He encourages students in one class to watch a movie called “The Earrings of Madam de…,” a 1953 French film that follows a pair of earrings as they change hands during a series of betrayals and romances.
“It is the most modern film you will ever come across,” he said. “My eyes popped out of my head. I could not believe this movie. It’s the cinematic equal to ‘Citizen Kane.’”
“Go make movies guys. Save the world.”
As Hanks walks through the lobby of the center, he is riveted by a wall-mounted monitor that flashes scenes from Hanks movies at a rapid-fire clip.
“Hey, look at this. I can name that tune. ‘Bridge of Spies.’ Freezing cold. Freezing cold. The actual bridge.”
Then come clips from “A League of Their Own” and “Forrest Gump,” the scene in which Gump carries Bubba to safety from a battle in Vietnam.
“Actually did not carry him. It was a rig. … No crying in baseball. I actually thought I was fat when I made this movie. … Is this going to be running for everybody that comes in? Oh, that’s tough. That is not fair.”
Hanks arrives for the dedication of the Center for Motion Pictures, saying he hopes it inspires students to do the hard work necessary to launch film careers. Nearly 2,000 students, faculty, staff and others turn out.
Hanks makes his entrance to a chorus of trumpet-playing students.
“I don’t think I can walk into any room ever again without that kickass fanfare.”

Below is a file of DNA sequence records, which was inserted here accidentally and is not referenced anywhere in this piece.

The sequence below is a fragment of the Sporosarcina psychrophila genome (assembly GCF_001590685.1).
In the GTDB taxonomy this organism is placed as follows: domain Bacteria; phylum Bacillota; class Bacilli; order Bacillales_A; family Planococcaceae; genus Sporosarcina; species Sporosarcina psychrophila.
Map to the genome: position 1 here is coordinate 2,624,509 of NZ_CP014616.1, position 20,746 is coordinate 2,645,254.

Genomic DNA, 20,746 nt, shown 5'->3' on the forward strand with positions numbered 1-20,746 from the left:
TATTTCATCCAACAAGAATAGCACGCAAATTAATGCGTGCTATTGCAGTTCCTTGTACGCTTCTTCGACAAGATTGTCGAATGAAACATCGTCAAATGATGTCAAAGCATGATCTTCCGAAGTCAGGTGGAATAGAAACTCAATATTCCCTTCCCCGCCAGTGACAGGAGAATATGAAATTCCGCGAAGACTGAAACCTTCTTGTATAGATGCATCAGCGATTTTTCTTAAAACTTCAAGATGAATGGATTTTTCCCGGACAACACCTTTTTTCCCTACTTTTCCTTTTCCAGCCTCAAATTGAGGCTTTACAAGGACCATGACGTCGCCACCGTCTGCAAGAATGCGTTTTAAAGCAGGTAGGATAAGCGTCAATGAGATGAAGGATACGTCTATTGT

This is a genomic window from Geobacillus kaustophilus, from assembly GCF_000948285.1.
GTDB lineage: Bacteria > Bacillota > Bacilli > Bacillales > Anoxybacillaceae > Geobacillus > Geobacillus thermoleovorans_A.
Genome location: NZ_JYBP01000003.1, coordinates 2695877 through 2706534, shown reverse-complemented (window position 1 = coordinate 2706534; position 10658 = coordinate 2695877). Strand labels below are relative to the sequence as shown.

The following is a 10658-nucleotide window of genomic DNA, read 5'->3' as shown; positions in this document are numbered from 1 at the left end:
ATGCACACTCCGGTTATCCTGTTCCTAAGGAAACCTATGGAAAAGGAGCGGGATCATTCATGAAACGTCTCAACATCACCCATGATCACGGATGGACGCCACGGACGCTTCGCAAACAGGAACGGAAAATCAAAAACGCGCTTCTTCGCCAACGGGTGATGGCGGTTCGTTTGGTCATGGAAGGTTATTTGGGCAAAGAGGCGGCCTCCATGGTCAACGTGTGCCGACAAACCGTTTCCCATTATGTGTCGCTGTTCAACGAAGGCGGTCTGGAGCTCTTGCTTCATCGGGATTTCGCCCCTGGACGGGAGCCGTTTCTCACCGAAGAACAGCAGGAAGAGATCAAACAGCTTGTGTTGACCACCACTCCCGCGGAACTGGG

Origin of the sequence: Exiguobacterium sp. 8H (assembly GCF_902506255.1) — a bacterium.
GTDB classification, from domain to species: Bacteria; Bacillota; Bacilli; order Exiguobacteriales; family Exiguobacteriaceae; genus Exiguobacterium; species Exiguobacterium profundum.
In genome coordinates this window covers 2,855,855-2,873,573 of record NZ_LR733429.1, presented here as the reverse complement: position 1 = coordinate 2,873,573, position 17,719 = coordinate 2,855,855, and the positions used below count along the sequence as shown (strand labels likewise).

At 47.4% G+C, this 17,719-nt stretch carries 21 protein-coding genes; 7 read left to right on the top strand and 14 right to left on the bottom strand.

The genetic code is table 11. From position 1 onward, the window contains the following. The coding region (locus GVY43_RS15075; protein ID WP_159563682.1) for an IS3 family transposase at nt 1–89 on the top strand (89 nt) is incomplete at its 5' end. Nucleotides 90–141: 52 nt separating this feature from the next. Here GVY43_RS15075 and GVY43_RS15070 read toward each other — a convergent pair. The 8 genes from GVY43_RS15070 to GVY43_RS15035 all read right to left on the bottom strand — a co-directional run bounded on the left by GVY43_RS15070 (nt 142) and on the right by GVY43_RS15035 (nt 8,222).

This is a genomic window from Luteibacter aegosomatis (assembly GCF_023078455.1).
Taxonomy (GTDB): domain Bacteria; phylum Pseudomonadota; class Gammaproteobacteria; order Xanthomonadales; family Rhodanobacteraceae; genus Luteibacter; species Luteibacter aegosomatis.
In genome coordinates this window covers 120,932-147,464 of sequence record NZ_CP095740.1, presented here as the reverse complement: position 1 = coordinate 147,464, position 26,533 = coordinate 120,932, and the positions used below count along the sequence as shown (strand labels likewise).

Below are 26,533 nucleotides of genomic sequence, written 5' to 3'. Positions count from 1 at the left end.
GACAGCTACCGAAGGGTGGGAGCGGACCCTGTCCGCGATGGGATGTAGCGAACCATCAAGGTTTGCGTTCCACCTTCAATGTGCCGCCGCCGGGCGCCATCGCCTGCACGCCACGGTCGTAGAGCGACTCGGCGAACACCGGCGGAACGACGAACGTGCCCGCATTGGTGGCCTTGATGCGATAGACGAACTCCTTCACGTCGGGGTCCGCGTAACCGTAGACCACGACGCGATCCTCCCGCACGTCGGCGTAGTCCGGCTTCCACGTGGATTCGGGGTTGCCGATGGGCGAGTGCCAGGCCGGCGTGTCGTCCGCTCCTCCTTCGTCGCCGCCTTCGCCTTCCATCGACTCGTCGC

Although Hanks is not a graduate of Wright State, he performed in a Shakespeare production at Wright State in 1978 and has a long-running love affair with the university.
Hanks has started a scholarship fund at Wright State, produced videos in support of the university and given countless hours to help raise money for its performing arts program.
He is currently the national co-chair of Rise. Shine., the fundraising campaign that promises to further elevate Wright State’s prominence by expanding scholarships, attracting more top-flight faculty and supporting construction of state-of-the-art facilities.
At the dedication ceremony, Hanks jokingly warns students against defacing the building, whose striking blue color sets it apart from other campus structures.
“It’s nice to have the building. It’s nice to have the crisp editing rooms. It’s nice to have the brand new equipment. It’s nice to have all of the gear that goes along with it,” he said. “But that’s not the measure of a school’s greatness, and it’s not the measure of the quality of the student body that Wright State is going to produce.”
A gala celebration at the Wright State Nutter Center to celebrate the success of the Rise. Shine. Campaign begins.
Hanks tells a story about how dozens of groupies waiting for him in the lobby of a Berlin hotel suddenly lost interest when actress Sophia Loren walked in. And he has a little fun with the blue color of the motion pictures center.
“Someone is going to say, ‘I will give you $10 million for my own building with my name on it provided you paint it to look like vanilla ice cream with rainbow sprinkles.”
Then he gets serious.
What you have at Wright State is a “life-altering force for good,” said Hanks.
“Wright State has already changed lives, and with $152 million — holy cow. Everybody who contributed to the Rise. Shine. Campaign has already changed lives for the good.”
The contributors have “done something great, not just for Wright State, not just for Dayton, Ohio, but something magnificent for the world,” said Hanks.
And then he was gone.